Paramedic house call program starts in Brainerd lakes area
A new paramedic house call program designed to keep patients out of the hospital and cut health care costs is now available in the Brainerd lakes area.
Cuyuna Regional Medical Center (CRMC) Certified Community Paramedic Jana Keefe travels to people’s homes when there is not a crisis to help them live a healthier life.
“Our goal is to keep people at home and healthy,” Keefe said in a news release. “We’re the ones to call if you have a health issue and are not sure if you should call 911.”
For Keefe, who is also a registered respiratory therapist, it means being on-call 24 hours a day, seven days a week. Some shifts she’s out on her own making scheduled visits to help patients avoid a costly trip to the emergency department. She takes vital signs, changes dressings, administers lab tests, follows up on hospital orders, and manages medications.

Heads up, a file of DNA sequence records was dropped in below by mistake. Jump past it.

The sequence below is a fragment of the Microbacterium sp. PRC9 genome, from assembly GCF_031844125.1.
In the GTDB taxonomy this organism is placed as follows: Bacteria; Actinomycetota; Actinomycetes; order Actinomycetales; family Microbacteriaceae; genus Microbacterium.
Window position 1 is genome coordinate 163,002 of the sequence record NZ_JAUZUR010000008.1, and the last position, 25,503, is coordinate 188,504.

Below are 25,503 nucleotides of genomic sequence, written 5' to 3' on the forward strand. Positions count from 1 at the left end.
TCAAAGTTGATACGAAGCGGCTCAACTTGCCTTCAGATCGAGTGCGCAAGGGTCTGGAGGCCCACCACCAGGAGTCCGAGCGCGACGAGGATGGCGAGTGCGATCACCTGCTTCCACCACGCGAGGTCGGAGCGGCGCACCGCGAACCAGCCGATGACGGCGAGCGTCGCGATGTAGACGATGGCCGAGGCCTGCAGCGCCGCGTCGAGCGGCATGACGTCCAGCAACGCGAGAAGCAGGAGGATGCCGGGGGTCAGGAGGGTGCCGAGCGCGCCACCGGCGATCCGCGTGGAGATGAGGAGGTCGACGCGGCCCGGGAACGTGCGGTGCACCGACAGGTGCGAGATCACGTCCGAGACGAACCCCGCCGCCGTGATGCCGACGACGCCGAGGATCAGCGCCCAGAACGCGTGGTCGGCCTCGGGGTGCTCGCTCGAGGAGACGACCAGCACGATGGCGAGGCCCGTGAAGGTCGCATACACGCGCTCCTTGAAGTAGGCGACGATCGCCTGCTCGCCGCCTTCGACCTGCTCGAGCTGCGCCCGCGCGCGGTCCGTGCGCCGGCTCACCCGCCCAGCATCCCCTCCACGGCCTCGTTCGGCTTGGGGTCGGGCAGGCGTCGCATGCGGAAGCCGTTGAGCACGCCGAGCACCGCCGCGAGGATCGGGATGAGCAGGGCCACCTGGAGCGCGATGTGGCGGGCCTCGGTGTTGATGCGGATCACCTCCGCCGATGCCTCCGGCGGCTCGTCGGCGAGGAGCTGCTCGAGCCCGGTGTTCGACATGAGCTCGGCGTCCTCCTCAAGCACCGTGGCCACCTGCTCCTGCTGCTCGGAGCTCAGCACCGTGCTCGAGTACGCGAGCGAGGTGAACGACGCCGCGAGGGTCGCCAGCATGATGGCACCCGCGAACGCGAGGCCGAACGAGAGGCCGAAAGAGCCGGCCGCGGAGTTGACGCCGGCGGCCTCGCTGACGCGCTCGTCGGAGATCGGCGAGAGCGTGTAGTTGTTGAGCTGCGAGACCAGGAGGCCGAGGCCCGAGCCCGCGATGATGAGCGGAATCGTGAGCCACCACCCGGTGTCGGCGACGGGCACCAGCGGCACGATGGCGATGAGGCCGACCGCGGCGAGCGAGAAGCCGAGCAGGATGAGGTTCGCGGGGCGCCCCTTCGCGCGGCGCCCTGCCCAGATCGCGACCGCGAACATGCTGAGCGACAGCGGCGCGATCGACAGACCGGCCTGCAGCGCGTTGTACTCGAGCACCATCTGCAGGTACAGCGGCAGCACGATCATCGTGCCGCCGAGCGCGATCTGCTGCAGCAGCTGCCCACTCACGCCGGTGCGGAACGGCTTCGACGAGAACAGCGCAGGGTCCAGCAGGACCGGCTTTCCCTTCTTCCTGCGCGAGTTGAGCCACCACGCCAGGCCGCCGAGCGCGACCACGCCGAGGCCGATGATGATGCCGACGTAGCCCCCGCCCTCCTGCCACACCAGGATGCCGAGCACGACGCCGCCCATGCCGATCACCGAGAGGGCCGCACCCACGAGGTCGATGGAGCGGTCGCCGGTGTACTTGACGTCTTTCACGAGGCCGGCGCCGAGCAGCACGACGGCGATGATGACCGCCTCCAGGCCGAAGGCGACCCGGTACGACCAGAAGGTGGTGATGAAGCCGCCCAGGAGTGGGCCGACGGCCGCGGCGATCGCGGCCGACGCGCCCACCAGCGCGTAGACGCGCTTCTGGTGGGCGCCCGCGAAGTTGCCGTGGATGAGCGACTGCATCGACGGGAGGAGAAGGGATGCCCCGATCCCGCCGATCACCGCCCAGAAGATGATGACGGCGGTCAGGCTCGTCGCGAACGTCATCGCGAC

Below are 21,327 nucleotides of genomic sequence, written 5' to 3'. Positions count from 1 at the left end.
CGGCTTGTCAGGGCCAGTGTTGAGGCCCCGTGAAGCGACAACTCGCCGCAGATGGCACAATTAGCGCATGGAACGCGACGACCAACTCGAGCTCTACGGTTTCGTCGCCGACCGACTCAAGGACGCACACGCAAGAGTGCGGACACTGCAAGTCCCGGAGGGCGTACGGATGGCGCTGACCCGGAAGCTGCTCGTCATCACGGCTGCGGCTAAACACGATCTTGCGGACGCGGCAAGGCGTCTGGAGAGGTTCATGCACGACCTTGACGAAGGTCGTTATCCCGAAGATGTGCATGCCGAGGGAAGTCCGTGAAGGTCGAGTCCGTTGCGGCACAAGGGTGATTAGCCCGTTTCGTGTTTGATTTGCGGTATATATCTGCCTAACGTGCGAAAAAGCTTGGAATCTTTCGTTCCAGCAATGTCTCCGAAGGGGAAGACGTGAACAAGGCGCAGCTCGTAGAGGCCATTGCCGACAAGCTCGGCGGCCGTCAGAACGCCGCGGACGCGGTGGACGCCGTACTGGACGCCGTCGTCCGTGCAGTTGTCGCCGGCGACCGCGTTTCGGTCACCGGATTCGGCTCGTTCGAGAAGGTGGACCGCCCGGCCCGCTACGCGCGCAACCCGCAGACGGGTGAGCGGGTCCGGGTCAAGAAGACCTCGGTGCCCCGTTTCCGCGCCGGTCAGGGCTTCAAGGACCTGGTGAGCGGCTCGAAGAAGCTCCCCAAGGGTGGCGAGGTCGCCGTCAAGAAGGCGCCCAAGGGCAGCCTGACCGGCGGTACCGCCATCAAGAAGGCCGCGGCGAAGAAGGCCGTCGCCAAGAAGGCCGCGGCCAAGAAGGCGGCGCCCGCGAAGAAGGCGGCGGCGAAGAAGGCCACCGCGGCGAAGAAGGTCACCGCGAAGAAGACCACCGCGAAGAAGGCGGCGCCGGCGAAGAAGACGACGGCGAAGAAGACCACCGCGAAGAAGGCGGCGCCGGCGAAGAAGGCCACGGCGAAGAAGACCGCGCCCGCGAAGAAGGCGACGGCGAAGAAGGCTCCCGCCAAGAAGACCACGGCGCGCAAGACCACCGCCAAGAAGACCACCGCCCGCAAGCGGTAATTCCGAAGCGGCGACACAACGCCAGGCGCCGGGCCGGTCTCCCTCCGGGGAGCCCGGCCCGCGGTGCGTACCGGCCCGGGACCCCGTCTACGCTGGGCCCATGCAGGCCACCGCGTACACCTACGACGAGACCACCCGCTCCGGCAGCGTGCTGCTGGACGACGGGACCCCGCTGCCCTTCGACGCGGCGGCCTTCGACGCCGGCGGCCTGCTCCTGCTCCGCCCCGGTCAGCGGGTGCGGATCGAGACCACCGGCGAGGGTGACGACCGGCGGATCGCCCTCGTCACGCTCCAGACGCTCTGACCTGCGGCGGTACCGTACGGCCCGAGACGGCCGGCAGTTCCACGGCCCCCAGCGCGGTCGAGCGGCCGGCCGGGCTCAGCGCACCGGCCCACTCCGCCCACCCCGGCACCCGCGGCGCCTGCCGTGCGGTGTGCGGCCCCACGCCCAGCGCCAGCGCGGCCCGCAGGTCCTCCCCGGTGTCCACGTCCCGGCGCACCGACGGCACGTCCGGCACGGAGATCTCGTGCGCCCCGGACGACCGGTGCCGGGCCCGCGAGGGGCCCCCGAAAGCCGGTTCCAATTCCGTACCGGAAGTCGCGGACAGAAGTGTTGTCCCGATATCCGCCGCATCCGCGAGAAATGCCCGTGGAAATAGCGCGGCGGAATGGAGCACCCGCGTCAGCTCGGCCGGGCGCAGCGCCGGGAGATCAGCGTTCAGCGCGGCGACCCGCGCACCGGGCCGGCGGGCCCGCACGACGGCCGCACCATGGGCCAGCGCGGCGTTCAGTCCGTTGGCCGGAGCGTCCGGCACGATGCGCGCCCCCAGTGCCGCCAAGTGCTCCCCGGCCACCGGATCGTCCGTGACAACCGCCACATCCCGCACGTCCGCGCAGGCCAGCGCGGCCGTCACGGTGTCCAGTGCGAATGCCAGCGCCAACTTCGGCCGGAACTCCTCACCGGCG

The community paramedic provides follow-up care, at the request of a physician, for those who find it hard to get to a clinic appointment. The patients are not so sick that an ambulance is needed but they can become very ill if they are not taken care of ahead of time.
Each shift, Keefe contacts patients who are discharged from the hospital to check on their health. In the home she provides necessary non-emergent health care such as changing dressings, wrapping knees, and even scheduling clinic visits.
When she is in the home, Keefe also completes a comprehensive safety survey. She checks to determine whether fire extinguishers are active, that there are no trip hazards, proper, easy access inside and out of the home, and meals are available. She also informs the patient about helpful resources available within the county.
All of this service is covered by most insurance plans. In Minnesota, unlike other states, the community paramedics’ services are reimbursed through medical assistance.
At this time, only CRMC, the Wadena Hospital and North Memorial Health Care System of the Twin Cities provide community paramedic care in Minnesota. Other states have programs but Minnesota is the only state to require the paramedics to have 300 extra hours of training. Keefe, who has 18 years emergency services experience, was the second paramedic in Crow Wing County to graduate from this training program.
For more information, call 218-232-6174.